Dogs’ ability to learn words depends on their intelligence. Some dog breeds are more intelligent than others with border collies being the smartest.
This makes sense when we think of the Chaser, a border collie that learned more than 1000 proper nouns.
The Dog That Learnt Over 1000 Words
Known as the smartest dog in the world, Chaser was trained by John Pillay, a psychology professor who once believed that dogs didn’t learn words.
According to the science of the time, dogs didn’t know their name as they couldn’t learn nouns. A group of farmers Prof Pillay spoke to challenged this theory. One said he could call one of his border collies by name from a group of four dogs and ask the dog to fetch two specific sheep, by name, out of a flock of 100 sheep.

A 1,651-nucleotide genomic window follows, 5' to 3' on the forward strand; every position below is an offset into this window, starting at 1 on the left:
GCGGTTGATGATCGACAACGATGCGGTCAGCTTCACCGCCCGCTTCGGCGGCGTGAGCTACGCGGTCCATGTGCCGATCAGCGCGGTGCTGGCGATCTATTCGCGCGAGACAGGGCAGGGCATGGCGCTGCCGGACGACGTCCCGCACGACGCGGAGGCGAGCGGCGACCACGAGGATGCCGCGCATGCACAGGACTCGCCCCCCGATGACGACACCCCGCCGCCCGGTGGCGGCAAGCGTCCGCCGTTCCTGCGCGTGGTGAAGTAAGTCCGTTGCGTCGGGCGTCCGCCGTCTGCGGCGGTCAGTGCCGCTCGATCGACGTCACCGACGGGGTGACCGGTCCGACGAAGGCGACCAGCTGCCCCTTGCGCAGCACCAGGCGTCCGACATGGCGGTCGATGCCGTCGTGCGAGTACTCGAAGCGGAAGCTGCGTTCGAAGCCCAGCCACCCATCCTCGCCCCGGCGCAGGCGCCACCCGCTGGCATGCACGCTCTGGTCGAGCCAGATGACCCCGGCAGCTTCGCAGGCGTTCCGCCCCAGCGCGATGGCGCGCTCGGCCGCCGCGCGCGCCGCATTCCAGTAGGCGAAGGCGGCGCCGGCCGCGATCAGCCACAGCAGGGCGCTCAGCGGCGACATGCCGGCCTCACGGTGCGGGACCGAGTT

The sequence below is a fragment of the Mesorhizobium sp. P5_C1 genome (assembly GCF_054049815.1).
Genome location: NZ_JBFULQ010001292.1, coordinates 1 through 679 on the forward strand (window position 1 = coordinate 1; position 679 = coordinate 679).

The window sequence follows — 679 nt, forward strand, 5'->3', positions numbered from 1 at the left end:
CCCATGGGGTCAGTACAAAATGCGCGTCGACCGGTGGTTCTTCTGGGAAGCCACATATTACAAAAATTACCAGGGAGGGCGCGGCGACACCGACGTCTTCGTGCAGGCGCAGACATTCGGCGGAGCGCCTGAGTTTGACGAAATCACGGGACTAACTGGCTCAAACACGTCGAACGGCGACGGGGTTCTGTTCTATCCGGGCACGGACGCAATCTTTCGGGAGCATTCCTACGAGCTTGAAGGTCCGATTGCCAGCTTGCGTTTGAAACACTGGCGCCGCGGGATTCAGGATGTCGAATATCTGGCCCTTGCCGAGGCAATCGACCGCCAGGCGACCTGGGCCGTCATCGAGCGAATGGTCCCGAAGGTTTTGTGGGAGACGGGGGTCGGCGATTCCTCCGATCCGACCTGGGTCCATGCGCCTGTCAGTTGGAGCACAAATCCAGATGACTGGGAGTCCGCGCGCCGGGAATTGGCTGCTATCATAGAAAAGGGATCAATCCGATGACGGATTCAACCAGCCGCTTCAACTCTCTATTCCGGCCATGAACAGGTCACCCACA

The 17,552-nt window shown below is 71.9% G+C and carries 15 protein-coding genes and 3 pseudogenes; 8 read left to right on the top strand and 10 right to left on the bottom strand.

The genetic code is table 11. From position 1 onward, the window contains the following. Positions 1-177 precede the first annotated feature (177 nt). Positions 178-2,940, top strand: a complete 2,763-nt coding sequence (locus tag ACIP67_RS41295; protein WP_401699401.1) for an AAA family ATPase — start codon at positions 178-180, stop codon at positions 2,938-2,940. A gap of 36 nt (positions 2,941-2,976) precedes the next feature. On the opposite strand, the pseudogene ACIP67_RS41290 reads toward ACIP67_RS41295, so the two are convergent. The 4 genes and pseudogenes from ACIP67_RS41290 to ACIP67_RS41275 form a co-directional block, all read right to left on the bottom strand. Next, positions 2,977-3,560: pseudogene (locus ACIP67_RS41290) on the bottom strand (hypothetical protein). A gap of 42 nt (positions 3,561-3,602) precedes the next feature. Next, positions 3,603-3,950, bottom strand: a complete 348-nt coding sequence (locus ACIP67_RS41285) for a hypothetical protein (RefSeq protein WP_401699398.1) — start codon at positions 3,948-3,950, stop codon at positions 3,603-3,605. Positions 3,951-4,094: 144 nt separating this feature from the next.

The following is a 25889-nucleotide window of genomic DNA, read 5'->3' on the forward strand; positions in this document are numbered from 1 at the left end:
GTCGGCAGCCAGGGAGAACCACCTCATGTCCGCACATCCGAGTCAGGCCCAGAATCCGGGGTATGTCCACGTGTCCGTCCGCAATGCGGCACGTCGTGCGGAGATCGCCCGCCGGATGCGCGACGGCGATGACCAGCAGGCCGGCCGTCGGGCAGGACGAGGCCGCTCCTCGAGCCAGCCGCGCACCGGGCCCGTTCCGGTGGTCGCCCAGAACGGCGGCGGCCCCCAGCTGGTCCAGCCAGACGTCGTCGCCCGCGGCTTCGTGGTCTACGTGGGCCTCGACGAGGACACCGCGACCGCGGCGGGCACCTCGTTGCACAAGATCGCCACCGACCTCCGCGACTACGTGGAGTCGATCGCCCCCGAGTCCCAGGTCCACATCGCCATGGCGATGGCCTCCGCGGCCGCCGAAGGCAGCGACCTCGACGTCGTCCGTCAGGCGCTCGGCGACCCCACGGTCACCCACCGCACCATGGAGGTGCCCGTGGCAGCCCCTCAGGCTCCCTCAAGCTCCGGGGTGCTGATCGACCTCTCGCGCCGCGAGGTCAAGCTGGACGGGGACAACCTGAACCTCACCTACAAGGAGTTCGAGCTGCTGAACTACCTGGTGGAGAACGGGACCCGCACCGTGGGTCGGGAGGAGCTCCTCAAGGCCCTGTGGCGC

This inspired the retired psychology professor to teach a border collie the English language.
He started training Chaser when she was 2 months old and by the time she was an adult dog, she learned over 1,000 words.
Chaser’s ability to learn so many English words and phrases gained interest far and wide. The media covered the story in print and in a number of TV shows. It also made many dog owners wonder if they can teach their dogs to understand more English words.
How To Train Your Dog To Understand English Words
You can teach your dog to understand English using a method called “errorless learning”. Tell your dog the name of an object and play games where you ask your dog to catch and find the toy.
Prof Pillay managed to train his border collie, Chaser, to identify over 1,000 proper nouns.
He did this using a training strategy called “errorless learning”.